Nothing ruins a good game faster than annoying music or inferior sound effects. Our Audio Track is a day long conference on Thursday 11 July for anyone involved in sound or music and video games. Audio professionals can expect to be inspired by the latest techniques and trends, plus hear from peers and experts who will share their own experiences and knowledge on all things sound related.
Audio director and writer, Rob Bridgett, draws on two decades of creating pioneering AAA game audio to reflect on what constitutes a balanced approach to making sound and music for videogames. In an ever-changing and inconsistent world, what grounds game audio practitioners to make them most effective within a fast moving, multi-disciplinary team environment as collaborative game developers as well as experts in their specialism?
In this keynote, Rob will discuss useful lenses which can be applied at almost every scale of comprehension of what it is we do and how it is we can achieve the critical quality of balance – understanding ourselves, our team, what we’re making, and most importantly, understanding the audience we are creating games for.
In recent years, Frontier Developments have focussed on large sandbox titles (Elite: Dangerous) and park builders (Planet Coaster and Jurassic World: Evolution). Such titles present key challenges for music system design including extensive play times not to mention free-moving cameras and a wide dynamic range.
Frontier audio team members discuss their golden rules for ‘emergent’ music system design - when to consider them, and when to break them - to keep music from becoming repetitive, jarring or in contention with the rest of the mix. Expect practical examples and tips on how to construct and maintain these systems, integrating music in a way that’s meaningful, reduces listener fatigue, and retains the quality and intended musical arc of the soundtrack.
Find out how building emergent music systems can improve flow within your game providing interactivity and freshness over vast hours of gameplay without sacrificing musical depth and complexity.
How do you get licensed music into your game? Who should you approach and why? What are the rights issues and costs involved?
After our two leading experts explain the commercial parameters, key contractual components and practicalities/planning considerations surrounding basic music licensing, they will outline some interesting and intriguing creative opportunities and benefits that can arise when a signed music artist also gets involved in the original game score, citing recent examples from their own projects to explore the potential added value such collaborations can provide to videogames and VR.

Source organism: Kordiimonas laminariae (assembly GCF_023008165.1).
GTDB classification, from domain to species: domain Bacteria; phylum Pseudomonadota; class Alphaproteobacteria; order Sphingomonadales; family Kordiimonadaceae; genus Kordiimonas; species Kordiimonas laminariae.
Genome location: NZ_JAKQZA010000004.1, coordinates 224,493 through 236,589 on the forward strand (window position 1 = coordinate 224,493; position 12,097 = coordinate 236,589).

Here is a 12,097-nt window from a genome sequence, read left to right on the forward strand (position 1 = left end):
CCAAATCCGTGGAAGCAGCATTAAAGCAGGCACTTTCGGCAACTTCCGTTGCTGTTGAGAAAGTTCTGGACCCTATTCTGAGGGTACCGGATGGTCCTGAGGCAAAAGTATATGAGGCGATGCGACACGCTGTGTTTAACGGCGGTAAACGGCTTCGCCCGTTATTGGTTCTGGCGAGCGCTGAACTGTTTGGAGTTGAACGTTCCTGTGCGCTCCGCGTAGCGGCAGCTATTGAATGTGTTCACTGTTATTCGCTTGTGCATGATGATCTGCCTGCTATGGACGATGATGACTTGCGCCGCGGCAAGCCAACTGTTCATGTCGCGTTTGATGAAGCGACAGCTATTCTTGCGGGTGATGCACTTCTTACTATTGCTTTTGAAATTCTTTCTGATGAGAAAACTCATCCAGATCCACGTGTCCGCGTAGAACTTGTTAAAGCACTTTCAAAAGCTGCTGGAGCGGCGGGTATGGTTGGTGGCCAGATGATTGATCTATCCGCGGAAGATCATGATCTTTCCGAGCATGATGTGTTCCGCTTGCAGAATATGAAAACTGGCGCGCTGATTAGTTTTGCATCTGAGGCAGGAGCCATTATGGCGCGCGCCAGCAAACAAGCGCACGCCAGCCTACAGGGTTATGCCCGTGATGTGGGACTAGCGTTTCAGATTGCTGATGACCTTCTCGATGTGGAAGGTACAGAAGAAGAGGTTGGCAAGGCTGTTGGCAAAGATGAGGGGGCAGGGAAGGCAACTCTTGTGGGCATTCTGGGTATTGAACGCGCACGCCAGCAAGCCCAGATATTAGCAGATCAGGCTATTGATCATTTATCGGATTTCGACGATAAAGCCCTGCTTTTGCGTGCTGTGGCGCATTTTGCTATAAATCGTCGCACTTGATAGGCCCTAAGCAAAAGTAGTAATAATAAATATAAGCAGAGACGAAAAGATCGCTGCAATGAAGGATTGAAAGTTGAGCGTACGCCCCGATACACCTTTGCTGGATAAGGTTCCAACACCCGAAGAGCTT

Immerse yourself into the sounds of Anthem. From high-flying Javelin manoeuvring, epic four-player battles, unique and driving soundtracks, massive otherworldly creatures, to the exotic serenity of Bastion’s wilds. Live Service Audio Director, Eric Vervaet, and Audio Technology Supervisor, Cody Behiel will guide you through the many successes and few stumbling points along the way of BioWare’s latest release, sharing their approach to design and problem-solving plus lessons learned. Dive behind the scenes as they walk through the content, processes, and implementations that have brought the world of Anthem to life.
Book your conference pass now to save over 35% - you can save as much as £330!
Offer ends 3 April.Find out more
There really is a huge mix of people at Develop - loads of peers that you can learn from and the perfect blend of every element of game development as well.
If you really want to have a good interface with the British game developer community then this is the place to come.
Building games is hard and it’s taxing physically, mentally and emotionally. So being around a community that understands that is great – there’s a comraderie here.
Develop is a very important place – it’s one of the few developer focussed conferences we have in Europe and that makes it very valuable.
Develop is an excellent way of catching up with people – there’s a really nice community feel here.
Mike Bithell Games
By coming to Develop what you get is the opportunity to network like you can’t in any other situation. Everyone knows everyone and it’s such a wonderful community feel.
A lot of the opportunities that come from being here are speaking to other developers who are doing exactly the same thing as you. And there are some good parties – it’s very much a pleasurable work experience!
There’s really something for everyone at Develop and the experience of being around like-minded people is really useful.
We are so lucky to have Develop here in the UK. It’s a unique event where you can come and discover new things with people who care passionately about video games. It’s a sea full of new ideas.
I absolutely love coming to Develop, it’s a brilliant, brilliant conference – you just know you’re guaranteed to meet everyone.
Jo Twist, OBE
There are many ways you can be part of Develop:Brighton 2018 - including speaking in the conference, taking a booth in the Expo or becoming a sponsor.Find out more